Sometimes ago, I penned a hard-hitting article critical of delocalisation of teachers, and how it was handled by Teachers Service Commission.
Some people dismissed me as a spoilt child crying wolf and creating unnecessary emotions over a well thought government initiative.
I was advised to accept and move on. I refused to budge preferring to speak my mind openly other than burying my head in the sand.
Whereas I wasn’t totally opposed to delocalisation parse, I was opposed in the manner it was hyped up, and generally executed.
I warned that it was silently creating bitterness, instability, rejection, apprehension, instabilities, and overt rebellions.
Later on, I discovered that some heads had actually been stigmatised by delocalisation.
I remember one day I woke up to receive invitation of “all delocalised heads”, the invitation which was attended by top county and national leadership associated with education was christened; “orientation of newly delocalised heads,”
There was somber mood that enveloped the meeting throughout. Teachers being masters of acting tried to create humour here and there but I was able to read deep, albeit, covert resentment in the delocalised people therein.
Probably, I was one of the very few who had accepted the reality. One month down the line, statistics are damning.
Nearly all the schools headed by delocalised principals are going through extremely turbulent times. This is so especially in Meru county. Very few are enjoying total calmness.
We are monitored daily by the local education leadership and we have to give daily report about our schools.
Gun-toting policemen are at times our guests just to ensure all goes well.
Even those of us who thought we had enough experience to deal with mankind are struggling to stay afloat. We are even advised to walk with weapons.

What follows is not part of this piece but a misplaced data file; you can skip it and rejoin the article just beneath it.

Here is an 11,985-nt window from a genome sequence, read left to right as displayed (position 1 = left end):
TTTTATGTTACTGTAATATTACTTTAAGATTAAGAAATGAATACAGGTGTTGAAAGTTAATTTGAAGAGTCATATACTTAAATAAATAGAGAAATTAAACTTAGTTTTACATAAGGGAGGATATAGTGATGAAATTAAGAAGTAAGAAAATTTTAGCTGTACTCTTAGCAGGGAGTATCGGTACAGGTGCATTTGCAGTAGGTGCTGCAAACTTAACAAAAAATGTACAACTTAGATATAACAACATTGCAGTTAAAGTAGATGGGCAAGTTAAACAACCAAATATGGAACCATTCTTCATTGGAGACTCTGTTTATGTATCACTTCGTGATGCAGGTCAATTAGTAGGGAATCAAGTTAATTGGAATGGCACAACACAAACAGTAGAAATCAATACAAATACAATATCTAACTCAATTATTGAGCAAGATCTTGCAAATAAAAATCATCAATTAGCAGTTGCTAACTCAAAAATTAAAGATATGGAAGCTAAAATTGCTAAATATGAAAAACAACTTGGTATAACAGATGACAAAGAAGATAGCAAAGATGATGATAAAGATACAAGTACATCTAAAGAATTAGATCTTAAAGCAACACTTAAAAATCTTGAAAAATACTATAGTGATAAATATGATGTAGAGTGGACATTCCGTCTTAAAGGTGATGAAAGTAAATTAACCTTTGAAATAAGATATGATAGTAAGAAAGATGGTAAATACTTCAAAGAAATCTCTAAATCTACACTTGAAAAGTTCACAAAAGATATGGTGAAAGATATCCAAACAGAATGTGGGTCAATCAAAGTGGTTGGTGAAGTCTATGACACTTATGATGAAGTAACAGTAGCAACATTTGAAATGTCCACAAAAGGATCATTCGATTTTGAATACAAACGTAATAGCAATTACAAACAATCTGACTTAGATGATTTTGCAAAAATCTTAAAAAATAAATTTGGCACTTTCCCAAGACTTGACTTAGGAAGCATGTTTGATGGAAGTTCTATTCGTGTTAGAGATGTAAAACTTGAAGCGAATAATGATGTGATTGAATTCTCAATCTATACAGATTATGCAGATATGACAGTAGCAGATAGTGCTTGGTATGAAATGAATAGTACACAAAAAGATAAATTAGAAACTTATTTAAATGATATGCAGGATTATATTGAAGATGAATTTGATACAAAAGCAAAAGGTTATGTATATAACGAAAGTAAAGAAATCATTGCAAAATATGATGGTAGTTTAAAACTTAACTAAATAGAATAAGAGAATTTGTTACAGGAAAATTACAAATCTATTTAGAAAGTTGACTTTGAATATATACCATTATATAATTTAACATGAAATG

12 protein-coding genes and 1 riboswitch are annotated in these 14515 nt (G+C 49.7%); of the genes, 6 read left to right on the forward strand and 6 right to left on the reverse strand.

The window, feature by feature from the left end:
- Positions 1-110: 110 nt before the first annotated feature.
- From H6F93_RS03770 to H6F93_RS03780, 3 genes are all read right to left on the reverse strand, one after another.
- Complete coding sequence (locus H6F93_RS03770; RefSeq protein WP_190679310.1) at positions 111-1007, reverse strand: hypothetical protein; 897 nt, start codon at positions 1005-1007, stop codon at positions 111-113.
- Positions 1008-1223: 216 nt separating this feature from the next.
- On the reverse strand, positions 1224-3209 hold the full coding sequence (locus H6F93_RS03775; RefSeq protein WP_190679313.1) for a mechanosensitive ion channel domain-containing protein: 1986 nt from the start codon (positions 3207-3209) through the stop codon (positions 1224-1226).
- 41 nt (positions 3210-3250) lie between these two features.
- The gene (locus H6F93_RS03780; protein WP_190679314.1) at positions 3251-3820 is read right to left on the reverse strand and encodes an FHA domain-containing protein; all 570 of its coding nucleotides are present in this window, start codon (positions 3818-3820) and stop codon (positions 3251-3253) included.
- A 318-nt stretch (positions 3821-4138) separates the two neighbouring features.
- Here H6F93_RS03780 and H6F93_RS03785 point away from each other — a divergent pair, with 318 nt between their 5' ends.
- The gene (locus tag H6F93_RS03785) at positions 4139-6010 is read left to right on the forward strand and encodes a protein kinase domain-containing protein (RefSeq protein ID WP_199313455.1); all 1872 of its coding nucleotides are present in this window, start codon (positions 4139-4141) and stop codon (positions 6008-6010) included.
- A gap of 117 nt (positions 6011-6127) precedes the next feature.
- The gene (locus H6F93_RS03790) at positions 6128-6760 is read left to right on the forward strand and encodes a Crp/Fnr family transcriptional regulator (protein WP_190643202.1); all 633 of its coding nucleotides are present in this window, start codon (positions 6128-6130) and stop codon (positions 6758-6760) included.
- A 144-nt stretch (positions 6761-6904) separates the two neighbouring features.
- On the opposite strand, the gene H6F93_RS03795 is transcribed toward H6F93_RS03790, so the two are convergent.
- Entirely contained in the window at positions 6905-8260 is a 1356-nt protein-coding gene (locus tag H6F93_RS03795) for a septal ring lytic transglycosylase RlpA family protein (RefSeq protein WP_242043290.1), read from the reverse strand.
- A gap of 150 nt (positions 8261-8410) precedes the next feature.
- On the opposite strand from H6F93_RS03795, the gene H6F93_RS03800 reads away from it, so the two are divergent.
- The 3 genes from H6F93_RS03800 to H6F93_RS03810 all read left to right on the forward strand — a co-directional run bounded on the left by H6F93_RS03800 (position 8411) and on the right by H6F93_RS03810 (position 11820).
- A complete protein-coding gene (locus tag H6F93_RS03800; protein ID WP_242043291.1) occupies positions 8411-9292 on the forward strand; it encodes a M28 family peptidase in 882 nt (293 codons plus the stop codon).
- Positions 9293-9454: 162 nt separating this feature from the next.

To some of us carrying of weapons or walking in the company of security people in school is anathema! We are not used to that. It’s sickening.
Yes, and, granted! We have received full government support including arbitrarily excluding students (I have excluded 24) and frog marching them in court (one of our boys is facing court charge) but boys are not yet subdued. It’s a classic case of ‘aluta continua.’
Surely my heart bleeds when I hound young people out of school, throw others in police cells, and probably jail – Just in the name of delocalisation.
I found a school with an enrollment of 198 but which has dwindled to 167 because of delocalisation.
And remember it is aluta continua! It’s pathetic! I wonder why people are not talking about it. I may even be doing much better than many of my colleagues.
At least I found good friends from 27 in a group of Maa speakers, who understand my language. They are change agents. It would have been worse.
I have often joked before that in a school, you must master the skill of politics. Here, it’s not a joke! If you are “politically” inept, then you can’t survive even for a day.
Well, I predicted and I still believe delocalisation as is currently executed, will die unnatural death.
In fact, the only thing standing between delocalisation and TSC refusal to set it aside is ego.